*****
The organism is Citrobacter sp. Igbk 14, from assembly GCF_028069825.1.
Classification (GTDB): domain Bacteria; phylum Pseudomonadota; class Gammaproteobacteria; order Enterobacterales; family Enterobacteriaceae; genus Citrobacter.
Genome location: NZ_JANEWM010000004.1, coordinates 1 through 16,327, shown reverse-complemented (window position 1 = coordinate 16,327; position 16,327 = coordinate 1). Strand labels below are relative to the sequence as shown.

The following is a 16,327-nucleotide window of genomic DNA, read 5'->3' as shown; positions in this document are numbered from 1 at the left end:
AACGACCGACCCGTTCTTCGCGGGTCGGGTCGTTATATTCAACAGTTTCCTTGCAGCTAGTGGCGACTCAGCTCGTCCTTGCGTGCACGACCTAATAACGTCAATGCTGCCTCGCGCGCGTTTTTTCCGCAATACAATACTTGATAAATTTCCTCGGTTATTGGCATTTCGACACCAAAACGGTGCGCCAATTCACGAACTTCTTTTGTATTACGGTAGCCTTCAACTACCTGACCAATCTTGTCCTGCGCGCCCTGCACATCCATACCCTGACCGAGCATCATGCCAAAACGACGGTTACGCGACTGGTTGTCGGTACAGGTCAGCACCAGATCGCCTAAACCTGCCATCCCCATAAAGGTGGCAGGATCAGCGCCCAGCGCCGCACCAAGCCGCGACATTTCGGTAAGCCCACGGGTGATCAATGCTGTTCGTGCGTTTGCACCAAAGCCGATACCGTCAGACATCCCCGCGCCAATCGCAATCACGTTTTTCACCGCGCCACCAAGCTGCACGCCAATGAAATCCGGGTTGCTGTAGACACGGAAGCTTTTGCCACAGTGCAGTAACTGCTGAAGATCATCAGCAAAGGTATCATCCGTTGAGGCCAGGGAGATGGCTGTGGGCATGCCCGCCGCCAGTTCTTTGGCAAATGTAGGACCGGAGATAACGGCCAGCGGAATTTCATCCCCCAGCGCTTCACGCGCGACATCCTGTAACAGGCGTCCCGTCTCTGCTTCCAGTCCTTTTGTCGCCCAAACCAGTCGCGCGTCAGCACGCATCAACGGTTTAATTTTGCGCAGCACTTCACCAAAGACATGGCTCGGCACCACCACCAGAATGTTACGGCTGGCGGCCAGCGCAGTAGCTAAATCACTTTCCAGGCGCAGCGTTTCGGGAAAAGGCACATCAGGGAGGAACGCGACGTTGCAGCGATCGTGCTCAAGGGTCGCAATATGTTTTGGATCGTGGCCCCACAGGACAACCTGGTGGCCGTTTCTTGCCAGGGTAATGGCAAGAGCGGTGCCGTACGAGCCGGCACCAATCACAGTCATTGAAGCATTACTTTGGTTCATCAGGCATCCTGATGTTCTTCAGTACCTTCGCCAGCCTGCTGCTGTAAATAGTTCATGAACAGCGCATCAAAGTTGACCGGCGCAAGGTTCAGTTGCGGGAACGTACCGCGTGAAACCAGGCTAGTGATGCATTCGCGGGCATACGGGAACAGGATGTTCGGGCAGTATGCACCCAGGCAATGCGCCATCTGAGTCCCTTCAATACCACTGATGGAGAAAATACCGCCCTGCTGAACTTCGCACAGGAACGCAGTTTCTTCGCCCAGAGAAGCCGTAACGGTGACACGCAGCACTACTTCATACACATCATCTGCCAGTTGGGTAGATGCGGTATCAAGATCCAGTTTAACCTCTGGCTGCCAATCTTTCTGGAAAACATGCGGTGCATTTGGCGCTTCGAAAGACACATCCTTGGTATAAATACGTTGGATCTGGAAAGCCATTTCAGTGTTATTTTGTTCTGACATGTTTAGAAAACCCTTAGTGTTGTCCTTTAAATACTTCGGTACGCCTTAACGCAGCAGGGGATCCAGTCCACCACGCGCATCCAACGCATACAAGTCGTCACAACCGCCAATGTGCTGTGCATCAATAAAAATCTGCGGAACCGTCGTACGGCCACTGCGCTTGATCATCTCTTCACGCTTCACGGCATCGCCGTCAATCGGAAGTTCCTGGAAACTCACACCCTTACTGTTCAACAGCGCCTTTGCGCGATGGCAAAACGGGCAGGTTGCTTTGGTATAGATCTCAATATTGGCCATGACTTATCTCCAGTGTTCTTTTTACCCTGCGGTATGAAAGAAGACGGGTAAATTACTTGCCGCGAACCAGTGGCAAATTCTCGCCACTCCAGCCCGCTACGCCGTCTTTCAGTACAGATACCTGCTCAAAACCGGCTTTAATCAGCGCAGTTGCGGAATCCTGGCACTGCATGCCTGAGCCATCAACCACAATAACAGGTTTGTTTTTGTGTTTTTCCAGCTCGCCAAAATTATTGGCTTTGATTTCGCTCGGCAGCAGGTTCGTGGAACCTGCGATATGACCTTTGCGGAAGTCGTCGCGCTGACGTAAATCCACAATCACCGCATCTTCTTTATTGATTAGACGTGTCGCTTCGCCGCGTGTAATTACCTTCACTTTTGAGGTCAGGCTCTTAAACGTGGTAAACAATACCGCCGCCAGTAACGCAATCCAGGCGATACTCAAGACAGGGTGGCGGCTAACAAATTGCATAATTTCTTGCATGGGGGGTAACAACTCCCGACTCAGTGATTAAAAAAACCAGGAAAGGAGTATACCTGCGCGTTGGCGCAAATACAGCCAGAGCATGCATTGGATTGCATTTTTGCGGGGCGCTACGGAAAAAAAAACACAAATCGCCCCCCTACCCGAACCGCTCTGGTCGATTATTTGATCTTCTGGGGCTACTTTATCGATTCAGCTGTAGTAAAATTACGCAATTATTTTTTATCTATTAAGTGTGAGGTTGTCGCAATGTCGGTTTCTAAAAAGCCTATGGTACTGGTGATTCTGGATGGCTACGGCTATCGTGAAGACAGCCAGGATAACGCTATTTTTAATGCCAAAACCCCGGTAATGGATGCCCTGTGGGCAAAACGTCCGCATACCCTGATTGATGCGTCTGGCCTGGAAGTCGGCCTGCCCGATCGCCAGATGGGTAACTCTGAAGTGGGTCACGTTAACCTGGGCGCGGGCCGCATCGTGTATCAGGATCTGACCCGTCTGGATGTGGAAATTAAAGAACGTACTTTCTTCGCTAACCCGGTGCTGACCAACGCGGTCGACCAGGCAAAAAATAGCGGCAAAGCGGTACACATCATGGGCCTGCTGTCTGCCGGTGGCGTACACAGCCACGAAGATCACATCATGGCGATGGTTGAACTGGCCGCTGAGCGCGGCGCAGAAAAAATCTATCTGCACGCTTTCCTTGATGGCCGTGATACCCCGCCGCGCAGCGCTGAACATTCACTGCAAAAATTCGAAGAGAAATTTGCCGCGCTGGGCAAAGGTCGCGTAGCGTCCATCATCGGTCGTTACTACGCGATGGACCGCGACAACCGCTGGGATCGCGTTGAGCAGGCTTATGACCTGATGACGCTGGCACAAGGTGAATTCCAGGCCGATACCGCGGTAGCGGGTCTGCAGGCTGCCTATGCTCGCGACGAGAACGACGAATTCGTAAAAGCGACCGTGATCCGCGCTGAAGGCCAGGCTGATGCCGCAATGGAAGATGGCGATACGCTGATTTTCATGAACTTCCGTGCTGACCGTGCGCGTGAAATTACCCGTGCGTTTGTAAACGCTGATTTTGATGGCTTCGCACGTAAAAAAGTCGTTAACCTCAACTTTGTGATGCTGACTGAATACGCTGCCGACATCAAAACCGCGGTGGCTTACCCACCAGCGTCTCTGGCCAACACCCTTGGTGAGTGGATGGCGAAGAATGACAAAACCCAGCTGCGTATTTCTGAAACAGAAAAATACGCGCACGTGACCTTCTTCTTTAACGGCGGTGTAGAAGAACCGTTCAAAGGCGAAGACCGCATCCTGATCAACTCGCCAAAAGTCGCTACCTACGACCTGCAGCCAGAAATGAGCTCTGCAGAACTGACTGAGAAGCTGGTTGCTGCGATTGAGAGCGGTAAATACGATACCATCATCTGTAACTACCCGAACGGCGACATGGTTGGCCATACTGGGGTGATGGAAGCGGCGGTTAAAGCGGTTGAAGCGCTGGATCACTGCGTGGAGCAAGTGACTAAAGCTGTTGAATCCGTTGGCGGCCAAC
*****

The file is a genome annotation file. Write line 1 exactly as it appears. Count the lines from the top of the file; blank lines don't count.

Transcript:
The organism is Citrobacter sp. Igbk 14, from assembly GCF_028069825.1.